PDX Postcard: Food-Themed Events Celebrate Portland’s Culinary Culture
By Julie Snyder
The Portland food scene is a deep dive into deliciousness. When my husband, Joe, and I moved here nearly five years ago, we were drooling with anticipation, especially after 14 years in a small-town Nevada gastronomic desert. We quickly discovered not only a fertile food landscape but themed food weeks and even a dining month. Let’s dig in!
A sunny spot in Portland’s often gray winter days for the past five years, the Oregonian’s Dumpling Week dishes up delectable dough-enclosed delights for $10 or less at more than 30 restaurants. There’s a passport to download and print to collect unique stickers—and a chance to win a $25 gift card—for each dumpling purchase.
How about a Potato Vareniki with Sauerkraut and Caraway Butter from Kachka, one of America’s premiere Russian restaurants? Or Danwei Canting’s wontons stuffed with ground pork from Tails and Trotters (noted for hazelnut-finished pork products), Oregon black truffles, ginger and scallions?
Nel Centro once concocted Oxtail & Porcini Ravioli in a Parmesan Brodo, while Nonna Tavern offered Italian comfort food—a breaded and fried polpette stuff with sausage, potato, herb puree and Parmesan.
For tradition, Boke Bowl’s Szechuan style, 5-spice duck dumplings delight. And for dessert, the folks at Salt & Straw ice cream emporium have designed treats like Raspberry Butter Mochi Dumplings with White Chocolate Mousse and Ice Cream.
I’ve already put in an order for my last meal on earth—a double pepperoni pizza on a chewy crust—so it’s a given that Pizza Week is where I work hardest to sample the $2 slices from over 30 establishments. Portland Mercury newspaper sponsors this annual festival (typically in April) of one-of-a kind pies and eases the eating with an interactive map and live updates on its website. Here are a few contenders from the 2018 event.
Bacon improves everything, including Amalfi’s “Notorious B.R.P.” slice, featuring hickory-smoked bacon, roasted potatoes, scallions, pesto ranch dressing and house-made red sauce. Perhaps our President could special-order “Rocket Man” in preparation for his next encounter with the North Korean Leader. The Atlas Pizza special boasts Kim Jong Grillin’s soy-curl bulgogi, Follow Your Heart vegan “cheese,” sesame-braised kale, gochujang sauce drizzle, and sesame seeds.
The slice from Pizza Jerk trended Asian with “Beef and Broccoli”—sweet soy brisket and charred broccoli, with hoisin-glazed onions and fried chili oil. Fillmore Coffee and Pizza created an Indian-Italian mash-up with “The Nannfather”—Tandoori-spiced cauliflower, roasted peanuts, herbs and special sauce on a crunchy, chewy crust concocted from a top-secret dough recipe.
Straight from New York Pizza sweetened things up with “The Big Apple,” slices of Granny Smith and Honeycrisp apples on an applesauce base, sprinkled with brown sugar and cinnamon granola crumble and drizzled with caramel and streusel icing. Can’t get much farther away from double pepperoni!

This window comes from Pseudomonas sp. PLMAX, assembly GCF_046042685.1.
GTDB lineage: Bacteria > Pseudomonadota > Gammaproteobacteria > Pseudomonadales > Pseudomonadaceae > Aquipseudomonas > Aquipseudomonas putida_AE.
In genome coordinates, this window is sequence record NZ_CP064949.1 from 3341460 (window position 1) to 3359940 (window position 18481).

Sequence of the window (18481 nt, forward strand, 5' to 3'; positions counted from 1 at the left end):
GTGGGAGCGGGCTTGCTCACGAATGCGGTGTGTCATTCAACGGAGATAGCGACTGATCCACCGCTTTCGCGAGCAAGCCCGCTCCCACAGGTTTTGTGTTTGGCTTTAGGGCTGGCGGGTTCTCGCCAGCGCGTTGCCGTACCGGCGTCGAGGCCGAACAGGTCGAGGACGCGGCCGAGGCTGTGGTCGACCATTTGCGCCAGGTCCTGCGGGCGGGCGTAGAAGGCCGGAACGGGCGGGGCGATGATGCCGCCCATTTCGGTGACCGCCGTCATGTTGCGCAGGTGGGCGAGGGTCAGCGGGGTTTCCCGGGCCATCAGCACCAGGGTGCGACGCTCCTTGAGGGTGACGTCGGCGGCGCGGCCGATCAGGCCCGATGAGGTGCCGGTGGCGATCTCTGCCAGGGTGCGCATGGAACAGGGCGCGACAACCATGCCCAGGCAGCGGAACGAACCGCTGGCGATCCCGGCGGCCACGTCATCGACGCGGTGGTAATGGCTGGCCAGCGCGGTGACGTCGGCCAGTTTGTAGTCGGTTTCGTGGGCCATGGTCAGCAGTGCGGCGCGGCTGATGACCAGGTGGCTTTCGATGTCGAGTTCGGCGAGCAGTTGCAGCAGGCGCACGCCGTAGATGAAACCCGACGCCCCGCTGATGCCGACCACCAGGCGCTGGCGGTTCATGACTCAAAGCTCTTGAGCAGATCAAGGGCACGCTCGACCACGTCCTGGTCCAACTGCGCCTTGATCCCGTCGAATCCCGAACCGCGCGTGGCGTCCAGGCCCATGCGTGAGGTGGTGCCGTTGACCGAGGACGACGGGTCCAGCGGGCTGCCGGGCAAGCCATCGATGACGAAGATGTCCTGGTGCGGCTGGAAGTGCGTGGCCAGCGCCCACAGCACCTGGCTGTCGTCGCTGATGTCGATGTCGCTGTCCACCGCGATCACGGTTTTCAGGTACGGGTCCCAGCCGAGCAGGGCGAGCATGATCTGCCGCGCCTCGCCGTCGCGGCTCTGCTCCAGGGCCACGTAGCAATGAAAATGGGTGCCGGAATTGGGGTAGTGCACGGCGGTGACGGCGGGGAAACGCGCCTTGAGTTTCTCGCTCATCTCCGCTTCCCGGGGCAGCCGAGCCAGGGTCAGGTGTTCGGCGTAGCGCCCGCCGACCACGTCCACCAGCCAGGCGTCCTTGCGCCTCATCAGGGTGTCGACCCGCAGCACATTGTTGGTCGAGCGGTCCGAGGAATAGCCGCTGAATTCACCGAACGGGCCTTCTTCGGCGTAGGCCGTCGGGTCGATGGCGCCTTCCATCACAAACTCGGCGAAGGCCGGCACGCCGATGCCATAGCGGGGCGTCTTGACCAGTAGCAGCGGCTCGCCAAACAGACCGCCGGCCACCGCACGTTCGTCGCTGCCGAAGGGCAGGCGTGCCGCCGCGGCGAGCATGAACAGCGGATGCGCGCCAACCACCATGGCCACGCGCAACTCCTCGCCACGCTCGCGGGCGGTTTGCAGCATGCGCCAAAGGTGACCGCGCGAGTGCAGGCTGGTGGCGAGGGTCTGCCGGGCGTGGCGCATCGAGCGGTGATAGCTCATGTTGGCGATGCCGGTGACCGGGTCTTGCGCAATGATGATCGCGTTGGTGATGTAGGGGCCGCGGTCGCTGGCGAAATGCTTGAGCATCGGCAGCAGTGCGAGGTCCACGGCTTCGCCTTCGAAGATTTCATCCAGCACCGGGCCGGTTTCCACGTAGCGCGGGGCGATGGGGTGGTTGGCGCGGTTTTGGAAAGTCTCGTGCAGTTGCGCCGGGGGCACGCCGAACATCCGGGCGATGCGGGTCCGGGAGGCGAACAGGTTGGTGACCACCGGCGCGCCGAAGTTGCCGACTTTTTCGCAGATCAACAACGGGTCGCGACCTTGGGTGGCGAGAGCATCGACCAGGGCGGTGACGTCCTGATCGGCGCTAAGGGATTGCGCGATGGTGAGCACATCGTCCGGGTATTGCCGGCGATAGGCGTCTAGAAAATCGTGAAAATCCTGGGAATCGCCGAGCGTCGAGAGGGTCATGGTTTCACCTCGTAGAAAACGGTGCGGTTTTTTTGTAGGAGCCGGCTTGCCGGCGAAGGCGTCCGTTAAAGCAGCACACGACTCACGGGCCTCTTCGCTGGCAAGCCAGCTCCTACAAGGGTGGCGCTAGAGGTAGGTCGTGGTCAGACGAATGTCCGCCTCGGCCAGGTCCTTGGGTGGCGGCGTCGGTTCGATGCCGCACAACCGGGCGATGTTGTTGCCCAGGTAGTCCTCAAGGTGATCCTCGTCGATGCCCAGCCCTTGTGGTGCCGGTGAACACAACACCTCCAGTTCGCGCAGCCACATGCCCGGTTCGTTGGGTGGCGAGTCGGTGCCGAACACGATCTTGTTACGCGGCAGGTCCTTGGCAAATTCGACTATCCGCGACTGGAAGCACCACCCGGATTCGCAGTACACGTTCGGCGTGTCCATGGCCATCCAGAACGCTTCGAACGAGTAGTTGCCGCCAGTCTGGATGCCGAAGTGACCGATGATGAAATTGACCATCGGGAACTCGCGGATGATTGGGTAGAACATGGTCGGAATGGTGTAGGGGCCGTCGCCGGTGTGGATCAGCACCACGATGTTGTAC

What could be more popular than dumplings and pizza? Burgers! More than 50 Portland eateries get creative every summer (usually in August) for Portland Mercury’s Burger Week, where $5 buys tasty twists on the traditional beef-meets-bun.
Just like bacon, bleu cheese is an instant win in my book so Bar Maven’s “Oregon Black & Blue” had me at hello. This hefty half-pounder showcases local ingredients, including a 100% Angus beef patty rubbed in Urban Grind coffee and black pepper, topped with marionberry aioli, gorgonzola bleu cheese and kale slaw and nestled in a Grand Central Bakery brioche bun.
Rocky’s Sports and Spirits packs a burger punch by stuffing a ciabatta bun with 100% ground chuck topped by onion, peppers, fresh basil marinara, fresh mozzarella and Italian sausage, aptly called the “Yo Adrian.”
Venturing out of beef territory, Alberta Street Pub created “Can’t Banh Mi Love”—a seasoned pork patty loaded with ginger, lemongrass, rose bean curd, cilantro and Thai chilis. And the “Irish Breakfast” from Kells Brewery mounds a full meal on a soda bread bun—bangers, egg, bacon, baked beans, fried tomato, beef, zesty aioli and lettuce.
Portland Dining Month
Every March since 2009, Portland Dining Month has spotlighted a broad swath of city restaurants—more than 130 in 2019—as they offer a 3-course menu of their design for $33. Food lovers dive into the luscious list of participating restaurants and their specials as soon as it’s available, furiously make reservations for their top picks, and then prepare for power-eating.
We aim for one restaurant a week, but true PDX foodies are far more ambitious, even if it means extra workouts or letting the belt out a notch at month’s end. The menu of restaurants and pairings is simply too irresistible.
One of our most memorable meals from 2018 (yes, I took notes) was savored at Andina, a Peruvian gem. We started with a Yukon Gold potato timbale, followed by a quinoa risotto rich with Grana Padano cheese, golden beets, local mushrooms and truffle oil. For dessert, a brownie partnered with an avocado crème anglaise.
At Jackrabbit, we indulged in puree of root vegetable soup with hazelnut oil, then house-made tagliatelle with roasted wild mushrooms, pine nuts and peas, and finally a Meyer lemon tartlet fancied up with toasted cocoa nib meringue, brown sugar streusel and white chocolate mousse.
And because this is Portland, no matter what the theme of the week or month or type of restaurant, some combination of vegan, gluten-free, vegetarian and dairy-free options will be undoubtedly be available.
Julie Snyder lives in Portland, Oregon. As a writer, editor and publisher, she’s contributed to a variety of lifestyle, in-flight and travel publications, and produced award-winning catalogs for Backroads travel company. Among her passions are animal welfare, walking, travel and the Green Bay Packer